Thursday, November 26, 2009

Atlantis crew surprised by Thanksgiving feast

From the AP via the Houston Chronicle:

CAPE CANAVERAL, Fla. — Space shuttle Atlantis' astronauts thought they were going to give thanks with pantry leftovers Thursday as their mission drew to a close, but found turkey dinners awaiting them.

The meal switch was revealed Thursday morning when a TV interviewer brought up the absence of turkey dinners aboard Atlantis. “That's not going to be on your menu today, is it?” the interviewer asked.

“Shockingly, yes, I think it will be,” commander Charles Hobaugh said as some of his crew members grabbed the still unopened pouches of turkey and trimmings, and let them float around.

Hobaugh, a no-nonsense Marine, had made it clear before the 11-day flight that he did not care what he ate on the holiday, be it beef brisket or tofu. He made no special meal requests.

But somehow turkey ended up on Atlantis — smoked and irradiated — along with pouches of candied yams and freeze-dried cornbread stuffing and green beans — just add water and bon appetit.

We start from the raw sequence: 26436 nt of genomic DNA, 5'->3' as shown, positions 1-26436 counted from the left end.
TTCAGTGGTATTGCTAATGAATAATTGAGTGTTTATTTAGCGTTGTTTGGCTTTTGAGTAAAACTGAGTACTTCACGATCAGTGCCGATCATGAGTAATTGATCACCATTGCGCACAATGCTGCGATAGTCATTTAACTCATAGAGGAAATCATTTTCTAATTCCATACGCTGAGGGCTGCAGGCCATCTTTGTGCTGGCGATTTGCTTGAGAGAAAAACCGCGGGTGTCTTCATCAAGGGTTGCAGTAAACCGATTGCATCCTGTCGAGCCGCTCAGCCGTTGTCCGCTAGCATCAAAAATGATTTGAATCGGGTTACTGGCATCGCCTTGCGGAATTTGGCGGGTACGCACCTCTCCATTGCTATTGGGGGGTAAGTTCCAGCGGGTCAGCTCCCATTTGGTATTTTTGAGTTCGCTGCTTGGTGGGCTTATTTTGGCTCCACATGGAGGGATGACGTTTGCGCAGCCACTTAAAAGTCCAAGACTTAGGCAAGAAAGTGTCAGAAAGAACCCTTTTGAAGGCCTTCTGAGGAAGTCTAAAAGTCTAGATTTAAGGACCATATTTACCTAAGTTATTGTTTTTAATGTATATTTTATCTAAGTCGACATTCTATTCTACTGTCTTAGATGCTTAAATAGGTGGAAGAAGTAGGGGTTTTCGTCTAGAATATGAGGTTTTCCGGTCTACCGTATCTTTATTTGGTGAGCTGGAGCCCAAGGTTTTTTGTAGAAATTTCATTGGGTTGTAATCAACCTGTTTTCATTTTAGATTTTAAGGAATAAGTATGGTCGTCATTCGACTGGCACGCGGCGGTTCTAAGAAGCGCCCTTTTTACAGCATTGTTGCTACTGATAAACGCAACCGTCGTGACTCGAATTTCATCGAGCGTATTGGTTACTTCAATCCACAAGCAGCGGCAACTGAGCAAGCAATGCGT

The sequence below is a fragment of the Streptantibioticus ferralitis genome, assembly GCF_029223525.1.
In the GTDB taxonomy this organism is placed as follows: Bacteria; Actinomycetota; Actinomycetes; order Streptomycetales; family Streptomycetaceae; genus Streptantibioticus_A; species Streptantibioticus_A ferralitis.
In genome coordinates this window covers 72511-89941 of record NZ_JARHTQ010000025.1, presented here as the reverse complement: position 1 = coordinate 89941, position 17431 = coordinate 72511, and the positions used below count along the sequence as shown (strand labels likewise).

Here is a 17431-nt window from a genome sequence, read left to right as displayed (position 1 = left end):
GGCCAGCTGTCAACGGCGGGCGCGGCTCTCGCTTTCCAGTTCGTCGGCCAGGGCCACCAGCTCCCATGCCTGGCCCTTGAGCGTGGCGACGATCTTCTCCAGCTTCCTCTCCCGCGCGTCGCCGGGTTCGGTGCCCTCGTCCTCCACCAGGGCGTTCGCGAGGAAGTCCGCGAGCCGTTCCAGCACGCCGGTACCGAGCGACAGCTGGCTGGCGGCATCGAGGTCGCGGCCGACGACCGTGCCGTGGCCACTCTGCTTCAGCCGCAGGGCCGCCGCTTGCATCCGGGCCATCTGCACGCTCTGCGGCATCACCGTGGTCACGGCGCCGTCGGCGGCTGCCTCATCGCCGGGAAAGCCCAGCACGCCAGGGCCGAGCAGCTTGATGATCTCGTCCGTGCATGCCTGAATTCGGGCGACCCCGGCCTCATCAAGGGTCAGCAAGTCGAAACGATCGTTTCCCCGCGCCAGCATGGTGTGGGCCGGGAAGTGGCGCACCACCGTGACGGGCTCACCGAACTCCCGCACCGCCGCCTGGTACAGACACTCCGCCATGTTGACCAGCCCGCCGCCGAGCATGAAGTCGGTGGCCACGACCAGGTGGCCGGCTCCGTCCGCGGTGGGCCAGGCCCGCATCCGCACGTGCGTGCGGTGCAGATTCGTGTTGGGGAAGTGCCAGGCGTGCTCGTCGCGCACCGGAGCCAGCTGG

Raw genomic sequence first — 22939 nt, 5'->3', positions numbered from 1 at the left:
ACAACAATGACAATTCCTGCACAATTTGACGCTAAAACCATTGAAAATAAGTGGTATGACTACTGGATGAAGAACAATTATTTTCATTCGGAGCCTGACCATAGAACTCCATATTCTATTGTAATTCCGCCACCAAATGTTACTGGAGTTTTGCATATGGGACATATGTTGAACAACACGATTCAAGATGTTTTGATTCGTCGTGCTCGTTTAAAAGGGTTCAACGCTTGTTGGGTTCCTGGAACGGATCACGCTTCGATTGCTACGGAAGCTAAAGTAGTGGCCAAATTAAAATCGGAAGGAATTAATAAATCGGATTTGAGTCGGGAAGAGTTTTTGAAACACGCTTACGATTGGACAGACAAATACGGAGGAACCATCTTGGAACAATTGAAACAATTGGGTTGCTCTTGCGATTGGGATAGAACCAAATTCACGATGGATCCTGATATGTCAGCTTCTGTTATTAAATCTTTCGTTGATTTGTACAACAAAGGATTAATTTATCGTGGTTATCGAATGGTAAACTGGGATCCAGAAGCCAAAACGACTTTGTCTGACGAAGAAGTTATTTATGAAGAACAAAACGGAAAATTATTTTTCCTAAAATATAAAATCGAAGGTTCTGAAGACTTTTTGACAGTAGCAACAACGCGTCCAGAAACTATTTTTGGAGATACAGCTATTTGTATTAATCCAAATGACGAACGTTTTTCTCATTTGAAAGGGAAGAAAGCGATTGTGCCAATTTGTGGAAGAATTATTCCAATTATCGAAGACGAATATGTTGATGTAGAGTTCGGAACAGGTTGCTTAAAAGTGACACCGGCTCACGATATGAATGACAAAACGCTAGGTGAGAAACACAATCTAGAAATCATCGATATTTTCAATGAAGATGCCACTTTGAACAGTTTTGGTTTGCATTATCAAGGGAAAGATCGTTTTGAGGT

Commenting on
yesterday's Star Trek episode post, which took the Enterprise back to 1969 to interact with the USAF and NASA at the height of American space exploration, my old pal Shane wrote:

Made back when America was madly in love with the space program.
Indeed. There was once a time when a story like this would have been on the front page, and would have led off the evening news. When I was a very little kid, the powdered drink Tang's main advertising campaign was that astronauts drank the stuff while in orbit. Seriously, people went nuts for all this shit. Space food was a minor topic in national discussion for a while there back in the day.

Today, space food is just a sidebar blurb, which is a drag because such minor news status is yet another disappointing reminder that the final frontier is more Hollywood than national dream made reality. Longtime Real Art readers are probably aware of what a space geek I am: I'd really, really, really love another space race of some sort; I'd really love this country to get serious again about NASA.

But I have no idea what it would take. I mean, the first space race, back in the 60s, took place in front of a Cold War backdrop, tapping into anti-communist and patriotic cultural strains, which made supporting NASA as American as apple pie. Somehow, it seems unlikely that space travel can be tied to fighting rag-tag fundamentalist terrorists with turbans, beards, and low tech improvised bombs. Just not the same thing as the mighty Soviet Union.

Maybe the
shitloads of water they've found in lunar soil, which makes Moon Base Alpha a distinct possibility in the near future, could do the trick. I guess we'll see about that.

Space food

Anyway, happy Thanksgiving!